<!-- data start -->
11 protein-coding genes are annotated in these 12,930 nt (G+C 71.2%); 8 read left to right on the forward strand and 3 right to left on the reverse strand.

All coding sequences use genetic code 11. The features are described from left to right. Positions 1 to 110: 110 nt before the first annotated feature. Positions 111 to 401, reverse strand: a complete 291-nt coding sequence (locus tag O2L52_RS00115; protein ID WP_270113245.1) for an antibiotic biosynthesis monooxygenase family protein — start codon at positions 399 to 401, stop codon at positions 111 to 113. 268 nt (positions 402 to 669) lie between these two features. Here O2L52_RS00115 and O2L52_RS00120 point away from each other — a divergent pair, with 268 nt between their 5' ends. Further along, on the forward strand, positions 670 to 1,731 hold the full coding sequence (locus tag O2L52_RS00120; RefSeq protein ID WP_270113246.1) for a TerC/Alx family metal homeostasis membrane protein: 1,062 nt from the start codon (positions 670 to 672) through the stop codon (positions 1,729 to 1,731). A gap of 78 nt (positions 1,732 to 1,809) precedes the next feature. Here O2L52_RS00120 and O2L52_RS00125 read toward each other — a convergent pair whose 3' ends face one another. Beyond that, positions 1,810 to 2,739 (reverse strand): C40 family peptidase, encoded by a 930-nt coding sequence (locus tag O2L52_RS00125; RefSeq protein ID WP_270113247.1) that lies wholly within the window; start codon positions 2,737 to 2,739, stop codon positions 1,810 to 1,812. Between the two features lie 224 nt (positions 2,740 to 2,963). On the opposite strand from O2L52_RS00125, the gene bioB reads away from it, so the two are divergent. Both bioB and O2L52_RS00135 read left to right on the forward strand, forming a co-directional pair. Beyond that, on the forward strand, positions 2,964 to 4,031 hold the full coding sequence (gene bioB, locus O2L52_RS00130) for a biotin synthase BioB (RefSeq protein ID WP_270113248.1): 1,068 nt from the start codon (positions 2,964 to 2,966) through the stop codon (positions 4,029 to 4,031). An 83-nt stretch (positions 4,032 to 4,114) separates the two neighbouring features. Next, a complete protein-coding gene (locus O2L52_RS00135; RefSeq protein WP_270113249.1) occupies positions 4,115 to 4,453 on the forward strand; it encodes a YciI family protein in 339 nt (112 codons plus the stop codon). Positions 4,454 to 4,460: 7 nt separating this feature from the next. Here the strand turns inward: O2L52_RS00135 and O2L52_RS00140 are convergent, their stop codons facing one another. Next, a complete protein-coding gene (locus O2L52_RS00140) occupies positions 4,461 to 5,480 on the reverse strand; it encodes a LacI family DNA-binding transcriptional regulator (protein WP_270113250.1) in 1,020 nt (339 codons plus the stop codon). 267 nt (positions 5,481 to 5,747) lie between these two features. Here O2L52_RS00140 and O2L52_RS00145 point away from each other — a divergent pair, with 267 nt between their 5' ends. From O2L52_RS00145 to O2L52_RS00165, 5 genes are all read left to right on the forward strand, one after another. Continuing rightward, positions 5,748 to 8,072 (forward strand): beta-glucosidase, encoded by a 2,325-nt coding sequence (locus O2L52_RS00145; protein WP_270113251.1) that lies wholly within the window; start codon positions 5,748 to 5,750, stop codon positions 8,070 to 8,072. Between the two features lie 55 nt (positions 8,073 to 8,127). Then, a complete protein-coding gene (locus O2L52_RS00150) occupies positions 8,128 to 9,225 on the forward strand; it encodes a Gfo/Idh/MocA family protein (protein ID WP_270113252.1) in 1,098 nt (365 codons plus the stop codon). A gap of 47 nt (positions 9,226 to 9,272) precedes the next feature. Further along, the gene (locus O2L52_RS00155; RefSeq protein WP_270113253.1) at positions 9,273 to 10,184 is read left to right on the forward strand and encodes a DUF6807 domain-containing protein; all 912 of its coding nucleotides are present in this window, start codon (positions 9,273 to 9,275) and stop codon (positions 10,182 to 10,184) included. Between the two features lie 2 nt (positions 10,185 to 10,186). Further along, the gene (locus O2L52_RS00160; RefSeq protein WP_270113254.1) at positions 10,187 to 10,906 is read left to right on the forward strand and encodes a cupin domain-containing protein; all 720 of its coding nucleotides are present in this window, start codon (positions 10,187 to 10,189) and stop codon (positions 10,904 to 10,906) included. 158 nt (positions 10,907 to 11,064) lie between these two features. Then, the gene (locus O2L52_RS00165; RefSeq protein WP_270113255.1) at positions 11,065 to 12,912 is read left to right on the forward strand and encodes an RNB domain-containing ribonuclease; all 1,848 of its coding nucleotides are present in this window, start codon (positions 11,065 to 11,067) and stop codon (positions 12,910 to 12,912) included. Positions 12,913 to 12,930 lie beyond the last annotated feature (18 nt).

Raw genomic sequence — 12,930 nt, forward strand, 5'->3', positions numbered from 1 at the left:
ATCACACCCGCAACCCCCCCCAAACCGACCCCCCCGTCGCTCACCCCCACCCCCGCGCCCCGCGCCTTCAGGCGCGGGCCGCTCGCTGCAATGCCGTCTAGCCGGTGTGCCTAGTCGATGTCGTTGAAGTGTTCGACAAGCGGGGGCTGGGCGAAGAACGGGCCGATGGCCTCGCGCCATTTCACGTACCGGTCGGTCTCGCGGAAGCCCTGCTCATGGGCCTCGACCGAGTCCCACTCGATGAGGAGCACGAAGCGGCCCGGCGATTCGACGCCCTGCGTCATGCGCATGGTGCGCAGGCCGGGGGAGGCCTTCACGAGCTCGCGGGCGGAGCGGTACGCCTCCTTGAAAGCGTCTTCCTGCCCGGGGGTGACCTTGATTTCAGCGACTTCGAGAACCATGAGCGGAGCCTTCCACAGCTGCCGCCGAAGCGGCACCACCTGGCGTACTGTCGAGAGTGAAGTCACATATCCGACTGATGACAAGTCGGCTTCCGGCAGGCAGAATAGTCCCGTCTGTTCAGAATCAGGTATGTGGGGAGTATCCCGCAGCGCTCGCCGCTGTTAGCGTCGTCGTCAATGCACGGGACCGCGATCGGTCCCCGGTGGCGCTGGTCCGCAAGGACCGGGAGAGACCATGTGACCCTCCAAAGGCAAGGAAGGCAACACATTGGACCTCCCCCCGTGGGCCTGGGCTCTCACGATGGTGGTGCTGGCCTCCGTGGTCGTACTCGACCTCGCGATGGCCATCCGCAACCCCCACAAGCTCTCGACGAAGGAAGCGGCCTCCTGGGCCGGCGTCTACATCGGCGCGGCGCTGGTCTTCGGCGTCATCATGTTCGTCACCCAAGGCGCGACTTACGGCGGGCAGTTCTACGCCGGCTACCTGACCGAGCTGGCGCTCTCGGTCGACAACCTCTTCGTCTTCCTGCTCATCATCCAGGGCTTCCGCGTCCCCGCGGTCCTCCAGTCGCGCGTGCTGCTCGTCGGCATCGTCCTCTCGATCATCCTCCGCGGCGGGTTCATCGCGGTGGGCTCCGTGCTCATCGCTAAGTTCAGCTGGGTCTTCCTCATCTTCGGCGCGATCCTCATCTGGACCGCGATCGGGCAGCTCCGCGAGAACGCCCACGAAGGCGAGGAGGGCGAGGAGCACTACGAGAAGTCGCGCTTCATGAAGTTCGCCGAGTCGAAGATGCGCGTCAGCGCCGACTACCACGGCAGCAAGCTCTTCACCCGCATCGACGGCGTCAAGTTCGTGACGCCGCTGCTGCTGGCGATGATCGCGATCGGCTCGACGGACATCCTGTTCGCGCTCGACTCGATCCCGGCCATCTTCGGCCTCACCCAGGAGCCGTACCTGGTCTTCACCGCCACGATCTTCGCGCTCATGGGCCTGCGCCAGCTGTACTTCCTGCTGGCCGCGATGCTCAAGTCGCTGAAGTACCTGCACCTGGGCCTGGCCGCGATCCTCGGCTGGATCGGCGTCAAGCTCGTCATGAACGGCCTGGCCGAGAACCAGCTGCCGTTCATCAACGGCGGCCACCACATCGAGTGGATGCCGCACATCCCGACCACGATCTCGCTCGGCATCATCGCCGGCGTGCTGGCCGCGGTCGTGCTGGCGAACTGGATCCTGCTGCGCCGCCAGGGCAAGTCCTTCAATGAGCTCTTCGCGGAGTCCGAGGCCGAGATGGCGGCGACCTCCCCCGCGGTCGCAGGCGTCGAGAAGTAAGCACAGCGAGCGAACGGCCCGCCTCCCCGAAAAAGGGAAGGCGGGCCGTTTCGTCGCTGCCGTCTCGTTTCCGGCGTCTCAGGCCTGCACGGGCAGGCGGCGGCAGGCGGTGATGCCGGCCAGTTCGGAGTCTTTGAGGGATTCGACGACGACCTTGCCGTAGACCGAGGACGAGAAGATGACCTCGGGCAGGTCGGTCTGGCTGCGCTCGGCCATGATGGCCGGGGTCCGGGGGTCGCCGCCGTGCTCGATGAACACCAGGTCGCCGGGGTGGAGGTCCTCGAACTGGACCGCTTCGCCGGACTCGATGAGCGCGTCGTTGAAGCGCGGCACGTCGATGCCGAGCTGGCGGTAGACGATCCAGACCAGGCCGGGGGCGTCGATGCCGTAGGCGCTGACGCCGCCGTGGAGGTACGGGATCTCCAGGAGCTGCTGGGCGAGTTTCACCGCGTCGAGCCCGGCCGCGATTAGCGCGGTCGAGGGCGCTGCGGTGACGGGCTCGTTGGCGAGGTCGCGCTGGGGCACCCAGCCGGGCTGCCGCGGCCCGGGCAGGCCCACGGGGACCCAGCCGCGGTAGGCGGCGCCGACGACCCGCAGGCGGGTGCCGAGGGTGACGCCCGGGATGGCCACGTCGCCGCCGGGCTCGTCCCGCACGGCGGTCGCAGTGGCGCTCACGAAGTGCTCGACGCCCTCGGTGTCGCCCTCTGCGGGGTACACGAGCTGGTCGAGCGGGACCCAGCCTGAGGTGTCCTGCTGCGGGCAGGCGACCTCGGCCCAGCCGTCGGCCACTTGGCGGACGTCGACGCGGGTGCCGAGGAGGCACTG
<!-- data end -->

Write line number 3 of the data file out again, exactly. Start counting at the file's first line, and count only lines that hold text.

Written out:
Raw genomic sequence — 12,930 nt, forward strand, 5'->3', positions numbered from 1 at the left: